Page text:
My dear storyteller, I hope no one has said this to you, but if you’ve heard it, please console yourself with the knowledge that you’re not alone. Buckle up and let’s get it over with:
“I just didn’t care about your main character. You need to make her more likeable. More relatable!”
Bah, humbug! I had to say it. Yet how many earnest writers have heard this all-too-common bit of feedback, licked their wounds for a minute, and then bravely proceeded to revise their draft to remove every character defect, cross word, and unpleasant facial expression from the manuscript?
Then, after all traces of humanity have been stripped out, the poor writer who’s fallen into the “likeability trap” throws in a saving-kittens-from-the-floodwaters scene for good measure, and perhaps adds a charming dollop of self-doubt and dorkiness to amp up...
Everyone’s heard of stage fright. Even Barbra Streisand has it! Imagine singing like Barbra and being afraid to perform! It’s not rational, but it’s real.
Writers, too, can suffer from a bone-deep reluctance to share our work with the world. Call it “page fright.” And yet our readers are out there, waiting! What’s a nervous writer to do?
In this livestream, I talk about why it’s so challenging to take that anxiety-ridden but necessary plunge and let others into our private writing worlds.
My weekly livestream happens on Wednesdays at 1 PM Pacific. Come live and participate! Or catch the replays here on the blog. You can leave your questions and comments below.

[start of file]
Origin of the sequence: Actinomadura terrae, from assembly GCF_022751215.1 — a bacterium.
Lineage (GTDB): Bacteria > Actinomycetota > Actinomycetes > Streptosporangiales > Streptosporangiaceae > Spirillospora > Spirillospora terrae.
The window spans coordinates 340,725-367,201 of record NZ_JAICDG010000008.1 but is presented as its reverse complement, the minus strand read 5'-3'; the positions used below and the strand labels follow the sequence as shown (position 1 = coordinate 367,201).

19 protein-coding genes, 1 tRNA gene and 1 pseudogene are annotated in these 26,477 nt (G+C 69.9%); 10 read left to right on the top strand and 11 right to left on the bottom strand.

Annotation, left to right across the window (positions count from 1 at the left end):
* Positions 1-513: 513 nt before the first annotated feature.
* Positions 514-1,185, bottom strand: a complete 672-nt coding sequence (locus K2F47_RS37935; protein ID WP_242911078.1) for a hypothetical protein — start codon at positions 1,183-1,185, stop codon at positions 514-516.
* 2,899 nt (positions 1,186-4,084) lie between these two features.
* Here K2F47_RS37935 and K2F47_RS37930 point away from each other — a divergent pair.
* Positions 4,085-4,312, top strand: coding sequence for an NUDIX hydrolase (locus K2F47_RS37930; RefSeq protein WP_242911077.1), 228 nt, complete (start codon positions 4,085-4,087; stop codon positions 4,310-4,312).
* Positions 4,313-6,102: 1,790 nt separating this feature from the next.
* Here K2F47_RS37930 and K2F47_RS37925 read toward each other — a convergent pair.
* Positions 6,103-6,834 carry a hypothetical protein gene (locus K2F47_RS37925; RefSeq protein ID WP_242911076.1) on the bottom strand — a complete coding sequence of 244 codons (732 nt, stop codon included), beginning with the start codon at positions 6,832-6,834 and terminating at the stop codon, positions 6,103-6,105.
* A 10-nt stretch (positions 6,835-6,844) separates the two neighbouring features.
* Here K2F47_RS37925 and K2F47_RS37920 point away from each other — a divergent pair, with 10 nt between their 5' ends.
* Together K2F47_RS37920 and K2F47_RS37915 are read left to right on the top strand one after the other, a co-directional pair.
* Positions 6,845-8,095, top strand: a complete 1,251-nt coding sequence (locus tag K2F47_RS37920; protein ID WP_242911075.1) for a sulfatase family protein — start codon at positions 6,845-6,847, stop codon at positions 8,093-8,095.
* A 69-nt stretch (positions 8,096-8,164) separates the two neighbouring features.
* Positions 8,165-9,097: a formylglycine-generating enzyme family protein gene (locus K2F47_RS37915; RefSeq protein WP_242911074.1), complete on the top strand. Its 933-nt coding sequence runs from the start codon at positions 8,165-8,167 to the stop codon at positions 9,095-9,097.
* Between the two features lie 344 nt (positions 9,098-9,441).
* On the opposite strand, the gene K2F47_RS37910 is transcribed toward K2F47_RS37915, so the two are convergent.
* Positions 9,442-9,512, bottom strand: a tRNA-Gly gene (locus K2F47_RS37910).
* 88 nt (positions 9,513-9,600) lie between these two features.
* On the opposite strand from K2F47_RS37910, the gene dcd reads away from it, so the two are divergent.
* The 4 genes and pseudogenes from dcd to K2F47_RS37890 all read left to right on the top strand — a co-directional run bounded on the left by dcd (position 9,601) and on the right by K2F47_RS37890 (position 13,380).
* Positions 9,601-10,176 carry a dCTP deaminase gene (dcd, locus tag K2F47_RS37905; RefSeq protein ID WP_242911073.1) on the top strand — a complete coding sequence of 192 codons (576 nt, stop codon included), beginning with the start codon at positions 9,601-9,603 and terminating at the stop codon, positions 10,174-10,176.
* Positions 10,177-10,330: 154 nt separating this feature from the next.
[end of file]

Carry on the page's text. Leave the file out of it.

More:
To watch live and ask questions, subscribe to the YouTube channel here.
And you can join the Path of the Storyteller Facebook group right here.
[live broadcast starts about at about 1:18. Feel free to zip to it by dragging the little dot on the video playbar!]
Hey, storytellers! Today was the start of something really fun: I’ll be broadcasting live on Facebook and YouTube every Wednesday at 1 PM Pacific. Tune in for frank talk about writing, and of course, if you can show up live, you can ask questions, too. Links appear at the bottom of this post.
Today’s talk was a response to a great question that came in from one of my blog readers. In its essence:
Why do all my story ideas feel like they’ve been done before?
Awesome question, right? In my answer, I talk about
In the follow-up questions, we talk about what happens when other people compare your work to published books.
I also get into the question of...